Wayne Chrebet Concussion Retirement
Former New York Jet Wayne Chrebet stopped keeping track of his concussions when they hit double digits. And then one ended his pro football career.
The Wall Street Journal Monday offered an inspiring profile of Chrebet, who is now a financial adviser with Morgan Stanley in Red Bank, N.J. The story painted Chrebet as an underdog, “a small guy from a small school,” who played well for the Jets and put himself in “the path of 225-pound behemoths.”
He suffered at least six documented concussions, and many undocumented ones. “A lot, a lot, a lot,” Chrebet told The Journal.
But in November 2005, Chrebret had his career-ending concussion. In a game against the San Diego Chargers, Chrebret was tackled. His helmet crashed on the turf. Chrebet told The Journal that he remembered “a flash of white light, a few muddled voices, then nothing else.”
Today Chrebet doesn’t remember getting tackled, coming off the field or getting home. He woke up with a headache and asked his wife what was up. “She told him he was done,” The Journal said.
Chrebet had been retired: The Jets’ team doctor didn’t want to take responsibility for him.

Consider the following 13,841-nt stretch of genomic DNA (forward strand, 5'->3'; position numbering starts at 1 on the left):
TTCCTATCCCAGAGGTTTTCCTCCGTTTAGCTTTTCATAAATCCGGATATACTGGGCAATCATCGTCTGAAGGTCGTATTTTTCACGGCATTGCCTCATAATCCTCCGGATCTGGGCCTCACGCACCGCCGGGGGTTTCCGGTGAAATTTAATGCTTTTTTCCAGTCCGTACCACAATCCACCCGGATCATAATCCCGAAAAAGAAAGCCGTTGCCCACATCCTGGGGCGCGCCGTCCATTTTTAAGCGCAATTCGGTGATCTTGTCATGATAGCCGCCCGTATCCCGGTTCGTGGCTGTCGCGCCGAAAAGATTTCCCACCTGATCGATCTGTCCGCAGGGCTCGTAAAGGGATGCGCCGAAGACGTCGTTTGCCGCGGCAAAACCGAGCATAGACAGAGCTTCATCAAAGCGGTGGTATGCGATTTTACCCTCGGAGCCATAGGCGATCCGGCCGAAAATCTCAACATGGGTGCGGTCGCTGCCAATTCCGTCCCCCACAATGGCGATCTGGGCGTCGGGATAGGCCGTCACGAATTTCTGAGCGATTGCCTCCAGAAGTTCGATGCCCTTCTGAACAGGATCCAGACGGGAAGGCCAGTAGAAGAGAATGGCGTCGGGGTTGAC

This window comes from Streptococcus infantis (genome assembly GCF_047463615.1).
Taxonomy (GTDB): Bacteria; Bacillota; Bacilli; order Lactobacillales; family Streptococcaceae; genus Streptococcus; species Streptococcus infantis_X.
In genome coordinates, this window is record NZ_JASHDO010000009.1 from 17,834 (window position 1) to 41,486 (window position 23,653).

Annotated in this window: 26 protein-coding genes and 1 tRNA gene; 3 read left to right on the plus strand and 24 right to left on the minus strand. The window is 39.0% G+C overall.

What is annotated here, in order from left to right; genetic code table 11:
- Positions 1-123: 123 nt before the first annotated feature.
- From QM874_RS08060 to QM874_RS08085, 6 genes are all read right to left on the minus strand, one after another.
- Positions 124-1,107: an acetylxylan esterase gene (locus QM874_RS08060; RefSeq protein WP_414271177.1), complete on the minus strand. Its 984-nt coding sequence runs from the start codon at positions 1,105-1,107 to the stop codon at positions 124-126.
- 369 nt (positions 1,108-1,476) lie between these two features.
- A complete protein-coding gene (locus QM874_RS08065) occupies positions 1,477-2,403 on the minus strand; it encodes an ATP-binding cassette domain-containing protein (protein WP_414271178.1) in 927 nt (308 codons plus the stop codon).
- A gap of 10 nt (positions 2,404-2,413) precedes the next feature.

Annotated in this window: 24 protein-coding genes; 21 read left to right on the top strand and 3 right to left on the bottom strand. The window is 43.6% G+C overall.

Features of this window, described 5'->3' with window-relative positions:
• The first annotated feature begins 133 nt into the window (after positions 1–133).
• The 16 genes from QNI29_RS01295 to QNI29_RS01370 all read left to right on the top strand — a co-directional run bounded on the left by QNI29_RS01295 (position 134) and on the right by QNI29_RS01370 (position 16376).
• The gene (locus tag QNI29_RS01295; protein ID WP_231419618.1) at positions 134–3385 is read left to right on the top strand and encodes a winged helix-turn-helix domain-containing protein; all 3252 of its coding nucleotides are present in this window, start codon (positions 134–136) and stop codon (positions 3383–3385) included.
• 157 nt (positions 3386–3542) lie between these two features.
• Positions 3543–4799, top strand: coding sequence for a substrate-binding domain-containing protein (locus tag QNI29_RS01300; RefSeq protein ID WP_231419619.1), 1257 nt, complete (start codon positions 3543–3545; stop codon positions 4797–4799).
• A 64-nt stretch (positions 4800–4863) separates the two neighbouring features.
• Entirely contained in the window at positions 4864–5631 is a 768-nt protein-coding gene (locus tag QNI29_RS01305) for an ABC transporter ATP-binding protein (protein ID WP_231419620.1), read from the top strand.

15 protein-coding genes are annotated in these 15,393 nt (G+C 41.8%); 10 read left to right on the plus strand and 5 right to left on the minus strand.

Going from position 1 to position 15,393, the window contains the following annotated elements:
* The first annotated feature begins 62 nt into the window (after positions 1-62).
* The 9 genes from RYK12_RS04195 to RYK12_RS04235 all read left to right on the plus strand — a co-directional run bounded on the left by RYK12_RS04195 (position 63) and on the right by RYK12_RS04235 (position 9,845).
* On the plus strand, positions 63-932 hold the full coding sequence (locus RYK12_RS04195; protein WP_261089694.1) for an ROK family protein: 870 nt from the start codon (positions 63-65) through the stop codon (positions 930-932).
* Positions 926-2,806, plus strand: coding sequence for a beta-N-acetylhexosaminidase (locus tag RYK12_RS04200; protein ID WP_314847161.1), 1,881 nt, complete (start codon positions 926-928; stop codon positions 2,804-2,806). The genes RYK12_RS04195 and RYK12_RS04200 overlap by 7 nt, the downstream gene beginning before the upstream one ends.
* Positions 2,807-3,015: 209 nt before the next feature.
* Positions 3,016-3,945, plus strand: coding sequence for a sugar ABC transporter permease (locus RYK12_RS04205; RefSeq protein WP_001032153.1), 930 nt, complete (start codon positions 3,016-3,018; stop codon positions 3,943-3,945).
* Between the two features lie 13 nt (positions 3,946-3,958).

He had enough money not to have to work a 9-to-5 job, but Chrebet was bored. He tried several new careers, including being a restaurateur and owning racehorses. Then he decided to pursue his interest in finance, and got his brokerage and securities licenses.
With all the news that’s come out about the long-term damage concussions cause, let’s hope Chrebet’s life ends well.
He told The Journal that he has some of the side effects of post-concussion syndrome, “but declined to elaborate.” And in the past, Chrebet has admitted that he has migraines and short-term memory loss.
Hopefully, those countless concussions will not eventually take a terrible toll on Chrebet. Or better yet, we’ll know how to cure those who suffered such brain damage.